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Nobody Asked Me But…Don't Trade on the Uniform

By Lieutenant Commander Carl R. Graham, U.S. Navy

So what should the Navy do? It clearly cannot condone posing in partial uniform for national magazines, even though it seems that this is what the Navy tacitly has done. How can we attack the behavior without getting mired in the politics of sex? By removing sex from the issue altogether.

If I posed fully clothed and tastefully in my flight suit, complete with rank, insignia, and unit patches, for a missile manufacturer endorsing its latest product, it would be viewed as improper conduct for a civil servant. If I got paid, I would have used my official position for personal gain. Wearing my Navy insignia would imply official endorsement of a commercial product by my employer. Doing so also would commercialize my vocation and, by association, those who share it. It would declare that naval flight officers are up for sale, and that would be demeaning to our profession.

Even more important, if I posed on a Navy jet wearing only a set of wings I would cheapen my profession by not taking it seriously. Fellow officers would be taken less seriously as well, and would rightly resent me. This is doubly true for women in aviation who have waged an uphill battle for professional acceptance both in and out of the military.

But my posing for a missile ad would not cause a public debate because a man profiteering in a non-sexual way is boring. How is Lieutenant Spilman profiteering? She sold herself and her story. Lieutenant Spilman probably would not have received her 15 minutes of fame had she been slinging hash at some breakfast joint. She got the gig because she was an active-duty naval officer willing to pose nude, using her uniform as a prop. She can prove me wrong by refusing to accept payment for layouts, speeches, book deals, or any other opportunities that associate her with the Navy. This is newsworthy not just for what she did, but also for how the Navy might have responded. Everybody loves a food fight, especially when sex and political correctness are the main ingredients.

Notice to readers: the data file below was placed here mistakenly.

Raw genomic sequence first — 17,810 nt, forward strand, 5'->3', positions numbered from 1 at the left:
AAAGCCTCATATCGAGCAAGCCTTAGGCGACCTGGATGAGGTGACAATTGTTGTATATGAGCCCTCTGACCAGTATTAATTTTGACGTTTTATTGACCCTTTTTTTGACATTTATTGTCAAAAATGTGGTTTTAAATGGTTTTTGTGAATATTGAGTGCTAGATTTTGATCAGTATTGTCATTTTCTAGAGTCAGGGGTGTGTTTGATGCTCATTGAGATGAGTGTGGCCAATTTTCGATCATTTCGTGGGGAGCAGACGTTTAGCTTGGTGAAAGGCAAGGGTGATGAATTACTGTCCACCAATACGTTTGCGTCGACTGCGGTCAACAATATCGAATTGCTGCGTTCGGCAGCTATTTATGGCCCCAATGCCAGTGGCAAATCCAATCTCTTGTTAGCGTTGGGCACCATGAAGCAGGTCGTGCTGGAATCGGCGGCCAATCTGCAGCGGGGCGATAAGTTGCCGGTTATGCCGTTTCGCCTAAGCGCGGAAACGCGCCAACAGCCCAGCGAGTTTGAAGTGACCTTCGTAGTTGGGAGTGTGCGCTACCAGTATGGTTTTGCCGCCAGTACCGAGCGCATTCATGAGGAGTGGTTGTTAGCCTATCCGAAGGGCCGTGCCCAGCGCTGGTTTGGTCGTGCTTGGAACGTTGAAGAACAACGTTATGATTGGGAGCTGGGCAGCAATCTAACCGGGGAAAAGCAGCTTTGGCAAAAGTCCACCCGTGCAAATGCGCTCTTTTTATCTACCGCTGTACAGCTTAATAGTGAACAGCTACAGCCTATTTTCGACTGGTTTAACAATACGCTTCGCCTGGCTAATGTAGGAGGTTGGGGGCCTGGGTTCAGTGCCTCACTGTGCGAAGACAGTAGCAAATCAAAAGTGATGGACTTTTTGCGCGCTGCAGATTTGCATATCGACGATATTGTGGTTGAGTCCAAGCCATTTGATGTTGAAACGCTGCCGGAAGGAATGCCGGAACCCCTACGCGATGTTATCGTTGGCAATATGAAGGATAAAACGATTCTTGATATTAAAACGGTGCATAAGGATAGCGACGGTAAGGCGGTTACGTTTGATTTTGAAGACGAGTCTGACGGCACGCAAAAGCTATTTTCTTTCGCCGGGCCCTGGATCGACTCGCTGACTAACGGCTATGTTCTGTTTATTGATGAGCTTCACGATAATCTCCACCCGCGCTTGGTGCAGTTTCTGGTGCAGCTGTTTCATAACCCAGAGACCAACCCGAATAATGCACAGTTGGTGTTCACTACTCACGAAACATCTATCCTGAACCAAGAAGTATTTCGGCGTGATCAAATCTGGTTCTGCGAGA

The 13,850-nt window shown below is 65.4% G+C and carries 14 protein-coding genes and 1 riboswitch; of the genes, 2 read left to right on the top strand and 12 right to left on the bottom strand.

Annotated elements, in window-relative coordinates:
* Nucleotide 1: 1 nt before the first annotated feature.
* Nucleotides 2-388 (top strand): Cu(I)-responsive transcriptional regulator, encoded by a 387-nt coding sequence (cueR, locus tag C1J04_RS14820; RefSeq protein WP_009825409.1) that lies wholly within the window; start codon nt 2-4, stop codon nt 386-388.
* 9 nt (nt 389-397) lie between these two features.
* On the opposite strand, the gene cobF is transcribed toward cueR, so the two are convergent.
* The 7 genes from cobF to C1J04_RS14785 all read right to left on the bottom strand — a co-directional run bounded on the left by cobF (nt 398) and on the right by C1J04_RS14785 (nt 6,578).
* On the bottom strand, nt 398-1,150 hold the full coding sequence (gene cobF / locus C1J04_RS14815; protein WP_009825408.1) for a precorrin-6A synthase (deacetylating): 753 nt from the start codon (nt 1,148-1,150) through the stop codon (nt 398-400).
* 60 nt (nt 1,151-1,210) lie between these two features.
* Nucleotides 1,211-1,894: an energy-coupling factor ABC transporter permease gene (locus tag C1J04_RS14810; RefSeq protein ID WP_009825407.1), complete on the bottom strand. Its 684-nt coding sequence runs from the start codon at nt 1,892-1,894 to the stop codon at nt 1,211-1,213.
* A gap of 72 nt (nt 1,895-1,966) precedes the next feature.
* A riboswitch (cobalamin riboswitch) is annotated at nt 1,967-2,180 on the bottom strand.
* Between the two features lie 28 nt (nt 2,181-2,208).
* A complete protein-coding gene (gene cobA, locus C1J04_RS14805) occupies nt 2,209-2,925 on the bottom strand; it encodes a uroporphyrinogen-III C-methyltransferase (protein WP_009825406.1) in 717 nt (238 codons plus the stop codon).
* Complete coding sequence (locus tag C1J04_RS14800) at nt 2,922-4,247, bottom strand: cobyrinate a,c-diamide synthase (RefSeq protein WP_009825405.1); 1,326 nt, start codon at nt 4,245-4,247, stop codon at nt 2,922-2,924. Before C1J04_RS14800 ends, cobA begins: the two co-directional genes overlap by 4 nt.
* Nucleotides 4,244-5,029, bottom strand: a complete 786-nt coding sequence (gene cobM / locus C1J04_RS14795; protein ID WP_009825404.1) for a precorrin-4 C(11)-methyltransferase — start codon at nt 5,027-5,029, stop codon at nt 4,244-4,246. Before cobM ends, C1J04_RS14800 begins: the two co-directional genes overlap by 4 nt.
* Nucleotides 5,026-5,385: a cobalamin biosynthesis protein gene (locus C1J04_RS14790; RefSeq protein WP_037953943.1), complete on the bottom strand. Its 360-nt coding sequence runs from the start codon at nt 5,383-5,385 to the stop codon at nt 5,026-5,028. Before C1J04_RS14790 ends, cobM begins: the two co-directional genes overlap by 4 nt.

The Navy may have sidestepped the latest battle, but more damage is bound to come from its reaction to future layouts than from the layouts themselves. The most lasting and damaging legacy would be a preoccupation with morality in the military rather than the real issues we face for the next century. Familiar scandals would be dredged up and reexamined with the predictable conclusion that we're hopelessly behind the times. Important debates on such issues as force levels, the revolution in military affairs, operations tempo, etc., will be overshadowed by the burlesque sideshow.

Civilians may not be willing to pass judgment on the morality of posing nude, but they understand concepts like using official position and public property for personal gain, encouraging negative gender stereotypes, and actively disenchanting fellow employees. People do not damage others' reputations or pursue personal gain at the expense of coworkers and employers in a civil society—not if they want to keep their jobs. These are issues that everyone can understand. They would not be tolerated in a business, and they should not be tolerated in the military.

I do not think it is wrong to pose nude for Playboy or for adults to look at those photos. But it is morally reprehensible to pose nude as a representative of the Navy. We are not entertainers nor are we in a for-profit business. We deserve to be taken seriously—because war is a serious profession. But pursuing this as a moral issue will make the "victim" a martyr, and more interviews, photo ops, and book offers—and copycats—may follow, even without a controversial court-martial.

Lieutenant Spilman intentionally has caused harm to the service and its members. There are rules and punishments in the military designed to deter that type of offensive behavior, that civil society will understand readily. If presented properly as a professional issue—without moralizing—and in the context of broadly accepted standards of behavior in a civilized society, both military and civilian standards can be upheld.

Lieutenant Commander Graham is an F-14 radar intercept officer assigned to U.S. Strategic Command as air threat analyst.

 

 
 

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